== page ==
Understanding Home Inspections..

An essential part of the home buying process is having the property properly inspected before agreeing to purchase it. After all, no one should ever buy something as large and expensive as a home without having a qualified professional fully inspect it. Here's a little information about home inspections that can help you become a well informed home buyer.

 What Is a Home Inspection?

A home inspection is best defined as a non-invasive review of the condition of the home. The inspections are usually conducted before the purchase or sell of a home, but there are other special circumstances that may also warrant an inspection. Home inspections are performed by home inspectors who have been licensed with the state after receiving thorough training. Inspectors will come out to the property in order to assess it and then provide the buyer or seller with a complete comprehensive report detailing their findings. Many people often confuse the inspection of the home with the appraisal, but the two are very different. To put it simply, a home inspector is one who determines the overall condition of the property, while the appraiser determines the value of it. Typically, home inspectors check the plumbing, the roof, the foundation, the heating system, the air conditioning system, the electrical framework, along with other aspects of the building. Some inspectors might even go as far as to inspect pools, spas, sprinkler systems and wooden structures added onto the home. The quality of service really all depends on the inspection ordered, the individual inspector and the company he or she happens to work for.

 Most Common Types of Inspections

  • Home Buyers Inspection – The home buyers hire a licensed inspector to inspect the property and identify any major flaws or problems so they can make arrangements to have them repaired or deducted from the sale price before agreeing to purchase.
  • Home Sellers Inspection – A homeowner who is planning to sell their home in the near future may hire an inspector in order to have them identify problems with their house. This is usually done so the homeowners can fix the problems to increase their chances of selling in a timely manner.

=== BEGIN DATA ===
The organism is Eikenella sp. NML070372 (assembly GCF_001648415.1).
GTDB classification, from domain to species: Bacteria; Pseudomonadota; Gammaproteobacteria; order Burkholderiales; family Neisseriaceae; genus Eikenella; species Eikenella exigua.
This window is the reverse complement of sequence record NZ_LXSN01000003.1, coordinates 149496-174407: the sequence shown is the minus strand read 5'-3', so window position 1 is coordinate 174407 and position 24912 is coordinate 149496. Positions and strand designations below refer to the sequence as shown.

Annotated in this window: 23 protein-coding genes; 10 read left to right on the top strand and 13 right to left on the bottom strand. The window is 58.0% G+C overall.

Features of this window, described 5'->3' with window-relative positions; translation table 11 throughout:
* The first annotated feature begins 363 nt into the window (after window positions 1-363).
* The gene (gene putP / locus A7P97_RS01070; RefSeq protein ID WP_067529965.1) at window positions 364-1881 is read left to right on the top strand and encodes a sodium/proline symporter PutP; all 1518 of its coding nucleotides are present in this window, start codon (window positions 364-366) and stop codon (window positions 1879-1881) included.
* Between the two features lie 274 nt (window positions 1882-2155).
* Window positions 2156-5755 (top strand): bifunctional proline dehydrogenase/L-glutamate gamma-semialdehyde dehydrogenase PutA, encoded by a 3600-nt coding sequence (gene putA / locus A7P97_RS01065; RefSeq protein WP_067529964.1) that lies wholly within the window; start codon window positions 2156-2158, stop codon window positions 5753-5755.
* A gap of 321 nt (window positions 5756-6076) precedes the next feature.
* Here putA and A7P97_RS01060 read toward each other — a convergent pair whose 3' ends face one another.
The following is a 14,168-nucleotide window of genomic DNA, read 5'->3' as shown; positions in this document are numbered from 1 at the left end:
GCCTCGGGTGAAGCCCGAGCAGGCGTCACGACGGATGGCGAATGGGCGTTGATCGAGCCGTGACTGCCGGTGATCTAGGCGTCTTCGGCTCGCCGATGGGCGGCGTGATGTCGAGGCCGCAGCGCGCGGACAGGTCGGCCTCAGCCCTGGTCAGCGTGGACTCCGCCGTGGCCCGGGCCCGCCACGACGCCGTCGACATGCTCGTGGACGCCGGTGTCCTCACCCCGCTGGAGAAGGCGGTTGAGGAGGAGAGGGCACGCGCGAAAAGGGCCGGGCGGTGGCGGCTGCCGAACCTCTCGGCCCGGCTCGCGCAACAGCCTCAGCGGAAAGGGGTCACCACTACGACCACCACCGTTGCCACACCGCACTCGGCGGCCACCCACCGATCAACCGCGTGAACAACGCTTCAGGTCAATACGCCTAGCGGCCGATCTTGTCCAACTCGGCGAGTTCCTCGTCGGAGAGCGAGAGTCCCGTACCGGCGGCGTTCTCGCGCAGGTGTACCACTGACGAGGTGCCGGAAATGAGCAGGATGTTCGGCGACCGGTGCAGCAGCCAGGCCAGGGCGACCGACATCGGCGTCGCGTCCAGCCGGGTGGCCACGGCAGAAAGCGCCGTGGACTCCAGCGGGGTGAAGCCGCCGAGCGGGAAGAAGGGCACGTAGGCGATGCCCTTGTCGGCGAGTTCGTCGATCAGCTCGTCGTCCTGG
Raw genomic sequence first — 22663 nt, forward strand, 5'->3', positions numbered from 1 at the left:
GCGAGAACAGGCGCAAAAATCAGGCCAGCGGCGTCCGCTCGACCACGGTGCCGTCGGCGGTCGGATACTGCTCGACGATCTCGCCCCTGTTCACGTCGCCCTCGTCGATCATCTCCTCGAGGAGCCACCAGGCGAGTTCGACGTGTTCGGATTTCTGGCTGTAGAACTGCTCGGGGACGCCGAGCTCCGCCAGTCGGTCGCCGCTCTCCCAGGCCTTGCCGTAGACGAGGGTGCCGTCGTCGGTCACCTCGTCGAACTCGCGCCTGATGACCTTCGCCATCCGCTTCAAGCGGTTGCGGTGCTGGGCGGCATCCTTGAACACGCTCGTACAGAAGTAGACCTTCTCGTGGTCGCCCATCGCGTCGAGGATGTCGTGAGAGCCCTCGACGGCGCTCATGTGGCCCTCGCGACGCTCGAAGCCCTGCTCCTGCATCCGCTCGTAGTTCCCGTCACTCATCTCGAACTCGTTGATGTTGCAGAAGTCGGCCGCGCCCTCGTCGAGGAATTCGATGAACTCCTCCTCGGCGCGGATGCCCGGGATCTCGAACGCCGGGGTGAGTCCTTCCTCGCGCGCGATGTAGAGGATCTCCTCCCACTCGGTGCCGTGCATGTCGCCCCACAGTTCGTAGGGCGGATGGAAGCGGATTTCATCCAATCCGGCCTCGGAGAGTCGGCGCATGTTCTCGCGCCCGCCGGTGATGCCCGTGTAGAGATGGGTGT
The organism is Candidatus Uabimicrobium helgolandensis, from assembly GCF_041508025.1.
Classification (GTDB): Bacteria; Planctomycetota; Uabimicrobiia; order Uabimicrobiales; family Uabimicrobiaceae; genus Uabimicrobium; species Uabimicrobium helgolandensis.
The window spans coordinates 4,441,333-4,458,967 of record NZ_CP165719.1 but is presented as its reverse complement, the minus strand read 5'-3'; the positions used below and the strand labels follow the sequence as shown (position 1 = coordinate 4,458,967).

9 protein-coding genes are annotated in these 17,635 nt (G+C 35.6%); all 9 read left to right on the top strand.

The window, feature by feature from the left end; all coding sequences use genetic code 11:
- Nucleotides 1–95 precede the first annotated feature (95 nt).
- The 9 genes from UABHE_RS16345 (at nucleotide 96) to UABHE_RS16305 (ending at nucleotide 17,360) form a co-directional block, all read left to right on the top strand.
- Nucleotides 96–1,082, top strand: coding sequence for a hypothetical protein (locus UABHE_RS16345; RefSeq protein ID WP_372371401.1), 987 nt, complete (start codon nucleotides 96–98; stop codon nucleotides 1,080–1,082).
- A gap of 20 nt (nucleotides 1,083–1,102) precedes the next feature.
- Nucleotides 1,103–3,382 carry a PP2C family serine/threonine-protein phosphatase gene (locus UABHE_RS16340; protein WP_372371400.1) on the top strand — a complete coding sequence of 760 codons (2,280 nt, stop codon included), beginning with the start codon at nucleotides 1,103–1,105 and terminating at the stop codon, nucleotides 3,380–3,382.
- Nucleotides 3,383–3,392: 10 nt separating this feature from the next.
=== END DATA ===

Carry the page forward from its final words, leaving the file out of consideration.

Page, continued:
• Foreclosure Inspection – A foreclosure inspection is commonly referred to as REO (Real Estate Owned) inspections and differ from the buyer and seller's inspection because they are fairly basic. Home inspectors licensed with the state may conduct the foreclosure inspection or it can be performed by a Certified Field Inspector or a Certified Property Preservation Specialist. While they can perform basic foreclosure inspections, these specialists may or may not be qualified by the state to provide official home inspections.
  • Four Point Inspection – Home insurance companies often require a four point inspection of a home before providing the owners with insurance. These four points include the roof, the HVAC, electrical system and plumbing.

 If you have a home inspected only to find out that you will need to put a great deal of time and money into repairing all of the problems laid out by the inspector, it might be best to consider another property that is more move in ready. That is unless you can negotiate a substantially lower price with the seller.


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